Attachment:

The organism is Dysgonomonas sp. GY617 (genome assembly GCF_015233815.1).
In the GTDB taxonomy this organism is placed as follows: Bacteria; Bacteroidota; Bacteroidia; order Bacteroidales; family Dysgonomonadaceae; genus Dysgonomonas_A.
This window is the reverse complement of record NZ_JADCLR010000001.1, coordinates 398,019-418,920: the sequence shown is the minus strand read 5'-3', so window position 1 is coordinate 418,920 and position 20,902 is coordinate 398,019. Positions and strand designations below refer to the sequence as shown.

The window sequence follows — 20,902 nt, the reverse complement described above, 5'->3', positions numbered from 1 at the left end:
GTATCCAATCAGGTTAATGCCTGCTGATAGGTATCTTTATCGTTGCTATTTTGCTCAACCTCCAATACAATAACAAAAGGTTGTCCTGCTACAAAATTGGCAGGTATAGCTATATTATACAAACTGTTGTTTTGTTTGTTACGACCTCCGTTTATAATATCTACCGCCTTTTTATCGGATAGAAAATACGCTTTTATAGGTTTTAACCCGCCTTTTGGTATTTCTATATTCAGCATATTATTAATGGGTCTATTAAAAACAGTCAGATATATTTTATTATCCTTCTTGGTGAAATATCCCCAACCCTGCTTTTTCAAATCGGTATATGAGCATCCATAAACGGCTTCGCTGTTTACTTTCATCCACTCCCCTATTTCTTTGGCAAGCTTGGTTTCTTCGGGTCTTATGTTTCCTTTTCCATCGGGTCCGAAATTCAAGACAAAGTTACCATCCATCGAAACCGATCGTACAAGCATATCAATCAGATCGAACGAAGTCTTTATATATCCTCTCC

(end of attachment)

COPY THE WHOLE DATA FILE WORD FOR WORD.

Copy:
The organism is Dysgonomonas sp. GY617 (genome assembly GCF_015233815.1).
In the GTDB taxonomy this organism is placed as follows: Bacteria; Bacteroidota; Bacteroidia; order Bacteroidales; family Dysgonomonadaceae; genus Dysgonomonas_A.
This window is the reverse complement of record NZ_JADCLR010000001.1, coordinates 398,019-418,920: the sequence shown is the minus strand read 5'-3', so window position 1 is coordinate 418,920 and position 20,902 is coordinate 398,019. Positions and strand designations below refer to the sequence as shown.

The window sequence follows — 20,902 nt, the reverse complement described above, 5'->3', positions numbered from 1 at the left end:
GTATCCAATCAGGTTAATGCCTGCTGATAGGTATCTTTATCGTTGCTATTTTGCTCAACCTCCAATACAATAACAAAAGGTTGTCCTGCTACAAAATTGGCAGGTATAGCTATATTATACAAACTGTTGTTTTGTTTGTTACGACCTCCGTTTATAATATCTACCGCCTTTTTATCGGATAGAAAATACGCTTTTATAGGTTTTAACCCGCCTTTTGGTATTTCTATATTCAGCATATTATTAATGGGTCTATTAAAAACAGTCAGATATATTTTATTATCCTTCTTGGTGAAATATCCCCAACCCTGCTTTTTCAAATCGGTATATGAGCATCCATAAACGGCTTCGCTGTTTACTTTCATCCACTCCCCTATTTCTTTGGCAAGCTTGGTTTCTTCGGGTCTTATGTTTCCTTTTCCATCGGGTCCGAAATTCAAGACAAAGTTACCATCCATCGAAACCGATCGTACAAGCATATCAATCAGATCGAACGAAGTCTTTATATATCCTCTCC